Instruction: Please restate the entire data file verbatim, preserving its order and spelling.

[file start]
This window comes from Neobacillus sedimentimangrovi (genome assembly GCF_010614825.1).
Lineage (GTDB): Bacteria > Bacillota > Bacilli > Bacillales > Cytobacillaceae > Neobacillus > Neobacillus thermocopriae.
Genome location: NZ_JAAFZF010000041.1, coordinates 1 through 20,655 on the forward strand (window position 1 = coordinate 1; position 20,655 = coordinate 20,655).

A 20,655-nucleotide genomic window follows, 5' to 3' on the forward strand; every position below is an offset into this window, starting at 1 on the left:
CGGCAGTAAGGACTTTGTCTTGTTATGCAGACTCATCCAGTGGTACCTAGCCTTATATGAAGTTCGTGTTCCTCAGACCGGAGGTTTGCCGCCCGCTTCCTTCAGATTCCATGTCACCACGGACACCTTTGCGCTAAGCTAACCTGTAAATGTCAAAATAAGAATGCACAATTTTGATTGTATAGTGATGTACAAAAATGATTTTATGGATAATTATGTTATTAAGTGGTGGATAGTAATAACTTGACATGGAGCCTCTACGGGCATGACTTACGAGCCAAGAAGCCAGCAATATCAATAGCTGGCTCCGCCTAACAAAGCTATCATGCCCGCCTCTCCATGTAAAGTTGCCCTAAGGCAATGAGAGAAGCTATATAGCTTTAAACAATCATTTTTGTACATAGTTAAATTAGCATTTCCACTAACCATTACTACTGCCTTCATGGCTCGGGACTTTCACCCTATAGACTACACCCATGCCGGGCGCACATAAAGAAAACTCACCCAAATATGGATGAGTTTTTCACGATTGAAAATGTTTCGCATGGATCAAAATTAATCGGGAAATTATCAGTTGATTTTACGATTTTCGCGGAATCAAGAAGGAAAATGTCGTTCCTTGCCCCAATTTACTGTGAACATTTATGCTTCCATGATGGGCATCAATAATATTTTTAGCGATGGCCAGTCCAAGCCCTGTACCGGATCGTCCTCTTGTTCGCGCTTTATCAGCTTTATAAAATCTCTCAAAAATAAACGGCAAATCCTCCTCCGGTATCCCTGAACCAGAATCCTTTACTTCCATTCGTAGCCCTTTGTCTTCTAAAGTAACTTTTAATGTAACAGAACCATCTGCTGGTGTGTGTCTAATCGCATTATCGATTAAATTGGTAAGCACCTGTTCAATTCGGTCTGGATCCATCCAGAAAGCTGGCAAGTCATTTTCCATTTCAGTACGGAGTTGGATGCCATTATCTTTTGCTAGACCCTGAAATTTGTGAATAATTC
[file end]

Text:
This window comes from Neobacillus sedimentimangrovi (genome assembly GCF_010614825.1).
Lineage (GTDB): Bacteria > Bacillota > Bacilli > Bacillales > Cytobacillaceae > Neobacillus > Neobacillus thermocopriae.
Genome location: NZ_JAAFZF010000041.1, coordinates 1 through 20,655 on the forward strand (window position 1 = coordinate 1; position 20,655 = coordinate 20,655).

A 20,655-nucleotide genomic window follows, 5' to 3' on the forward strand; every position below is an offset into this window, starting at 1 on the left:
CGGCAGTAAGGACTTTGTCTTGTTATGCAGACTCATCCAGTGGTACCTAGCCTTATATGAAGTTCGTGTTCCTCAGACCGGAGGTTTGCCGCCCGCTTCCTTCAGATTCCATGTCACCACGGACACCTTTGCGCTAAGCTAACCTGTAAATGTCAAAATAAGAATGCACAATTTTGATTGTATAGTGATGTACAAAAATGATTTTATGGATAATTATGTTATTAAGTGGTGGATAGTAATAACTTGACATGGAGCCTCTACGGGCATGACTTACGAGCCAAGAAGCCAGCAATATCAATAGCTGGCTCCGCCTAACAAAGCTATCATGCCCGCCTCTCCATGTAAAGTTGCCCTAAGGCAATGAGAGAAGCTATATAGCTTTAAACAATCATTTTTGTACATAGTTAAATTAGCATTTCCACTAACCATTACTACTGCCTTCATGGCTCGGGACTTTCACCCTATAGACTACACCCATGCCGGGCGCACATAAAGAAAACTCACCCAAATATGGATGAGTTTTTCACGATTGAAAATGTTTCGCATGGATCAAAATTAATCGGGAAATTATCAGTTGATTTTACGATTTTCGCGGAATCAAGAAGGAAAATGTCGTTCCTTGCCCCAATTTACTGTGAACATTTATGCTTCCATGATGGGCATCAATAATATTTTTAGCGATGGCCAGTCCAAGCCCTGTACCGGATCGTCCTCTTGTTCGCGCTTTATCAGCTTTATAAAATCTCTCAAAAATAAACGGCAAATCCTCCTCCGGTATCCCTGAACCAGAATCCTTTACTTCCATTCGTAGCCCTTTGTCTTCTAAAGTAACTTTTAATGTAACAGAACCATCTGCTGGTGTGTGTCTAATCGCATTATCGATTAAATTGGTAAGCACCTGTTCAATTCGGTCTGGATCCATCCAGAAAGCTGGCAAGTCATTTTCCATTTCAGTACGGAGTTGGATGCCATTATCTTTTGCTAGACCCTGAAATTTGTGAATAATTC